Search results for: Social studies
Page 1/4 35 items
“What Do We Know about Elementary Social Studies?”: Novice Secondary Teacher Educators on Learning to Teach Elementary Social Studies Methods
This research examines the critical friendship of two doctoral students charged with teaching a methods course in elementary social studies. The primary result of this critical friendship was the overall pedagogical, affective, and intellectual support the friendship provided. The authors argue that their critical friendship is evidence that novice teacher educators can engage collaboratively in meaningful work to uncover the complexities of teacher education within the confines of academic and professional schedules that often pull doctoral students and new faculty in a number of competing directions. They argue that the results of this self-study point directly to the support needed for novice teacher educators to become effective teacher educators.
Updated: Oct. 03, 2018
Social Studies Teacher Education in the Early Twentieth Century: A Historical Inquiry Into the Relationship Between Teacher Preparation and Curriculum Reform
The present study examines how teacher education programs contributed and/or responded to the emergence of social studies as a school subject in the early part of the twentieth century. The authors argue that the data reveal some longstanding assumptions about the development of the social studies field. For instance, there was little agreement among subject matter and education specialists regarding what constituted the social studies curriculum. Hence, there was little agreement on what social studies teachers and students needed to know. However, this little agreement suggests that disarray in the social studies field may have been as much a function of disorder in the realm of teacher education as it was of conflict among national committees. The authors conclude that the current study represents first efforts in a pursuit of understanding the historical connection of teacher education and curriculum reform.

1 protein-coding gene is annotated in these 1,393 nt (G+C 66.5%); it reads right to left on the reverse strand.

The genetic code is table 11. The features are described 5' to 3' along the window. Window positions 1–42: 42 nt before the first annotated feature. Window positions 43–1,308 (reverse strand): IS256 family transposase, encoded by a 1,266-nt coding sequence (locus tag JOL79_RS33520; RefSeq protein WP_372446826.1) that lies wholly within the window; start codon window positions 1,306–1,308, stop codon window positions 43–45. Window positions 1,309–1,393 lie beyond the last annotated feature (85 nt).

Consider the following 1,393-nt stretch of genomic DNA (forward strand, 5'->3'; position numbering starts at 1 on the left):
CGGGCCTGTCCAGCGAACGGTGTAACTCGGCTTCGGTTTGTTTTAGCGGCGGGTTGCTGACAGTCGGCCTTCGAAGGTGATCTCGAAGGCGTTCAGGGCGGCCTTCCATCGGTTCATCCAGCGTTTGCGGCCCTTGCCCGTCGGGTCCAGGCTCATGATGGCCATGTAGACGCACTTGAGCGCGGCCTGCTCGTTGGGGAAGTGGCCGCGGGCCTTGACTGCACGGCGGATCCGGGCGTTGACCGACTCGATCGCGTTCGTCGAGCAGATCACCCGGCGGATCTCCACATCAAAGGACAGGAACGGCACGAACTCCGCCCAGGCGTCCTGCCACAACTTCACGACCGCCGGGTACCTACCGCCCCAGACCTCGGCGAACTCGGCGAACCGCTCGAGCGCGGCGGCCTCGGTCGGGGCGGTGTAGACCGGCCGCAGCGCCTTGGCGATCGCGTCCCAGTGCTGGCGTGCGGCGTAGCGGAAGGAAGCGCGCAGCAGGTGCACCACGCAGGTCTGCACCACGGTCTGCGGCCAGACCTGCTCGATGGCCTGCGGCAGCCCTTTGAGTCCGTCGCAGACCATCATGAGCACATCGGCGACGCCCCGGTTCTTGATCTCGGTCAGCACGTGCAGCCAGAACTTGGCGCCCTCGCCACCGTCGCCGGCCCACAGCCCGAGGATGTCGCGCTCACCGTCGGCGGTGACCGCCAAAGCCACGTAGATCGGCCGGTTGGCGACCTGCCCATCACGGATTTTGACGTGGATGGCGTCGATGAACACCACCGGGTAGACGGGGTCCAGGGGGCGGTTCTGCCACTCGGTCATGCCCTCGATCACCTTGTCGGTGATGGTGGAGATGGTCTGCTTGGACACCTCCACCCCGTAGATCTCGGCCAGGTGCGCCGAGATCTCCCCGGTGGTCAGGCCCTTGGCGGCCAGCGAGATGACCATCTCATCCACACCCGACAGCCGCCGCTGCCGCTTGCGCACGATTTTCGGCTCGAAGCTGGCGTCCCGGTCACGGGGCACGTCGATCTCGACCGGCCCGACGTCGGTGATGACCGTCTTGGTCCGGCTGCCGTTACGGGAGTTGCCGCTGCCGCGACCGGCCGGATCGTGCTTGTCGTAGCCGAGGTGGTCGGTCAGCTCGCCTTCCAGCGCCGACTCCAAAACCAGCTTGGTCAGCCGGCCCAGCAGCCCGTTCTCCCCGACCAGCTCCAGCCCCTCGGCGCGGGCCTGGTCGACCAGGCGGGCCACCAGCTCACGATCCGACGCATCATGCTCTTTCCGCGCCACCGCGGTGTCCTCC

Updated: Feb. 22, 2018
Social Studies as a Means for the Preparation of Teachers: A Look Back at the Foundations of Social Foundations Courses
This historical study looks back at the early years of the social foundations of education program that originated at Teachers College, Columbia University, in the 1930s–1940s, and focuses on the sociopolitical, intellectual, and educational currents that helped bring it about. The study suggests that many of the same rationales that undergirded social studies were applied to social foundations, with the belief that future citizens should be endowed with the capacity to solve contemporary social problems based on the wisdom of the ages, the realities of present-day circumstances, and the tools of critical analysis. In the end, social foundations was essentially a program of social studies for educators: the education school phase of social education writ large.
Updated: May. 04, 2016
In this article, the authors reflect upon, revisit, and rethink the original guidelines for using digital technologies to prepare social studies teachers in an effort to facilitate theoretical and practical discussions that may serve as a foundation from which to approach the preparation and development of social studies teachers over the next few years. The authors revisit the guidelines for using digital technologies in light of current scholarship and current contexts. They conclude that 15 years ago they focused on the Internet and the materials accessible online. Since then, the authors have seen the emergence of more advanced technologies. All of these developments have played into the concept of 21st-century classrooms. As a result, they see great value in supporting teachers to develop the critically aware dispositions that enable them to be ready and engage with online professional learning sites.
Updated: Dec. 06, 2015